See it if Maxwell's quasi-last frontier (aka death) drama given an intriguing staging by Benson but fails to coalesce into anything linear (intent?)
Don't see it if Mythic themes, great soundscape & fascinating actors provide ample clues towards esistential meaning but to no avail Potent despite artiness
See it if You enjoy poetic pieces with minimal dialogue, conflict, or character development.
Don't see it if You can't stand esoteric, experimental pieces that don't necessarily have a traditional, linear plot structure.
See it if You want to see a show that may be an allegory about what you owe and are owed in life or maybe something else.
Don't see it if You would rather not leave wondering whether it made any sense at all.
See it if you enjoy experimental theater & poetic storytelling. Falls short sometimes, but everything has intention. Not as bad as other reviews say.
Don't see it if You prefer straightforward plays that don't require any thought or analysis. Still a work in progress. The seating is very uncomfortable
See it if This is why I choose off-Broadway. An uncomfortable juxtaposition: insignificant as any one or two lives are, it's incumbent upon us to do.
Don't see it if ...the right things; we know what they are even when we don't want to perform them. Fine commentary on living humanely altho nature is blind
See it if Greek or tragic theatre interests you, you want to explore its expression in a futuristic setting, and you like long monolog and bagpipes.
Don't see it if you prefer light or comedic genre, musicals, interesting sets and music, and clear plot lines, themes and resolution.
See it if poetic stream of consciousness
Don't see it if need narrative or plot
See it if Can't think of anything to recommend this particular show other than it is an ambitious attempt to entertain that ultimately fails totally
Don't see it if You don't want to see something that you might only have imagined during that experimental period of your life in the 60's
"As is usual in recent works by Mr. Maxwell, one of the great original voices of experimental theater of the past several decades, 'Samara' seems to be situated at the corner of the everyday and eternity, where the earth meets the sky and mortality is a force of gravity...A fuller and richer work, reflecting welcome new directions that its author has been pursuing of late...This impeccably realized show gives us story and subtext in one breath."
"With 'Samara'? Let’s just say Maxwell’s moral fable goes full Cormac McCarthy Beyond Thunderdome...Benson’s direction is daringly blunt and transparent—despite an abundance of stage effects...Structurally, 'Samara' is unpredictable, beautiful and wild: a violent quest narrative that morphs into mythic poetry then pure audio and visual stimuli. Even after following his work for 20 years, I’m still shocked anew by Maxwell’s broken worlds."
"It's a compelling space with infinite possibilities, making it all the more disappointing when the characters tasked with filling it fail to realize its potential...No one quite has an identity, nothing exactly makes sense...It's all very much in keeping with Maxwell's aversion to linear storytelling, but it doesn't change the fact that with no clear through line nor tonal consistency among any of the performances, the experience of 'Samara' is one of being upstream without a paddle."
"Some of Maxwell's fans insist that the problem is he ceded the direction...I think the actors are making a good faith attempt at conjuring the signature affectless line readings of Maxwell's productions. I can certainly say that these are some of the flattest, most stilted performances I have seen since maybe forever...Something tells me that even his hardest-core fans will find this to be something of a trial. You can only strip away so many fundamentals of drama before there is nothing left."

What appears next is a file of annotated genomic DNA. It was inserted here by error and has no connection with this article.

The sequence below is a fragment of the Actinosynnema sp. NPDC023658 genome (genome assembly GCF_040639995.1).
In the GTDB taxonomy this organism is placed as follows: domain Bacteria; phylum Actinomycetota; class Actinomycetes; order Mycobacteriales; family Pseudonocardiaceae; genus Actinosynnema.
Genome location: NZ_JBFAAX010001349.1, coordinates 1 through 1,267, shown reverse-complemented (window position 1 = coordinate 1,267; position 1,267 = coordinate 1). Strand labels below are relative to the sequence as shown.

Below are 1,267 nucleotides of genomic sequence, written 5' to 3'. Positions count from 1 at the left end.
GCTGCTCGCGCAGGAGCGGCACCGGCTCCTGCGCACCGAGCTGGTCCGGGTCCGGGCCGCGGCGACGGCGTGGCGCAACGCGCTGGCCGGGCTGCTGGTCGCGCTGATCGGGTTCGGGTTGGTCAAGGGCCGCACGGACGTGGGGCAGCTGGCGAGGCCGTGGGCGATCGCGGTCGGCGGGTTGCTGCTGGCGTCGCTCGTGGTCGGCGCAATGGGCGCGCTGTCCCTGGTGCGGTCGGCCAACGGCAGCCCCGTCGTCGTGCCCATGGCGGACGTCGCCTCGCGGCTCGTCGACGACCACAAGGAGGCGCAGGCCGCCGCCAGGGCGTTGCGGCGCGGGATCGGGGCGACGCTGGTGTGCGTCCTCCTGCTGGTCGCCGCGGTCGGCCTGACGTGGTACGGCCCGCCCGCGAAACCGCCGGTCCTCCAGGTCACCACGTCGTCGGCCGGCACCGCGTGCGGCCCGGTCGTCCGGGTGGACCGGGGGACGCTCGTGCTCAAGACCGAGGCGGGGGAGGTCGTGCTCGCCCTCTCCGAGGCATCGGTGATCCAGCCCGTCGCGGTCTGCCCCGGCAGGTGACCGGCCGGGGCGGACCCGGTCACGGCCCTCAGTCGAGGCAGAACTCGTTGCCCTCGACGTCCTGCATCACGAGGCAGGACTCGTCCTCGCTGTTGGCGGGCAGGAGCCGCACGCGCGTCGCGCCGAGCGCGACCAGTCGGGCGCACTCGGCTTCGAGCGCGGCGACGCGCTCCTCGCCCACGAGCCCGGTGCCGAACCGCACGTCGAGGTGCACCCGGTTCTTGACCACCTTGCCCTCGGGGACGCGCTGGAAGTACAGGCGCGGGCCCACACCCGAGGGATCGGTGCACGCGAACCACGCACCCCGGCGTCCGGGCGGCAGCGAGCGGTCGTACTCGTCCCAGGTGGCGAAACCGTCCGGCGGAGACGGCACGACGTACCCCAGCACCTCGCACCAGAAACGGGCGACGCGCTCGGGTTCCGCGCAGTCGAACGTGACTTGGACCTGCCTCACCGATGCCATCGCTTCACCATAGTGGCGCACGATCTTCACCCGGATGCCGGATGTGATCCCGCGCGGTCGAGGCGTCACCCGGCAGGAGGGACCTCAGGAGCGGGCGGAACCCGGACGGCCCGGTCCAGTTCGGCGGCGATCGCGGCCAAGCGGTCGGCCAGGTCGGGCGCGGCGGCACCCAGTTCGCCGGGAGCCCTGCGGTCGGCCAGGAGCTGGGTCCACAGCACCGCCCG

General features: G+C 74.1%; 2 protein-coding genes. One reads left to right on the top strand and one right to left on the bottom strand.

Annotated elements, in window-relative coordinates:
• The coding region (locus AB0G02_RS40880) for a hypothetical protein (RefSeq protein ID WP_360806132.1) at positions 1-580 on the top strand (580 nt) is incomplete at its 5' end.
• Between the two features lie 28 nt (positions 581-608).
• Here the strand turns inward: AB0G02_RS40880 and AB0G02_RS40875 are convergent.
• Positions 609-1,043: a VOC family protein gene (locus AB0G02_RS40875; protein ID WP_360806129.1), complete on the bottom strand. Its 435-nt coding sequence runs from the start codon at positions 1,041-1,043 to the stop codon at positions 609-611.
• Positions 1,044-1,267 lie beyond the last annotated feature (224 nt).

“The play seems to be in the genre of the classic Western movie though highly poeticized and slow-paced. It resembles the 60's films of Sergio Leone and Sam Peckinpah but with much less plot and without the scenic vistas. It follows the rules of the old West but creates a mysterious world of its own. Very little is revealed by the characters, most of whose names are generic. Much could be read into the events but they remain opaque and obscure as do the characters who reveal little.”
"Maxwell has written a series of gorgeous monologues that would delight anyone who appreciates the playwright’s poetic language...Unfortunately, the play lacks a strong focus. The narrative doesn’t have much complexity...The play’s lack of focus is somewhat salvaged by Benson’s direction: she does a splendid job bringing out the beauty of the script, and making use of every inch of the space...With a clearer theme and a stronger narrative, 'Samara' has the potential to soar."
"Speaking as someone who has, in the past, found rewards in grappling with the complexities and provocations Maxwell sets out, this play felt frustratingly opaque and, at times, unfocused...By the time it's all said and done, the line between poetry and pretension has become dangerously hazy...There's an inherently anti-theatrical essence in his work that feels constantly at odds with the more dramatic staging that we're offered here."
"A daring piece that both questions and confirms life as we know it. With a diverse and talented group of actors, and a script that's breathtaking in its use of language, there's a lot to love in this production, and certainly a lot to think about…More like an extended poem than a traditional piece of theater…While I know for a fact that I didn't grasp every nuance in the play, I know that I won't easily forget the experience of watching 'Samara.'"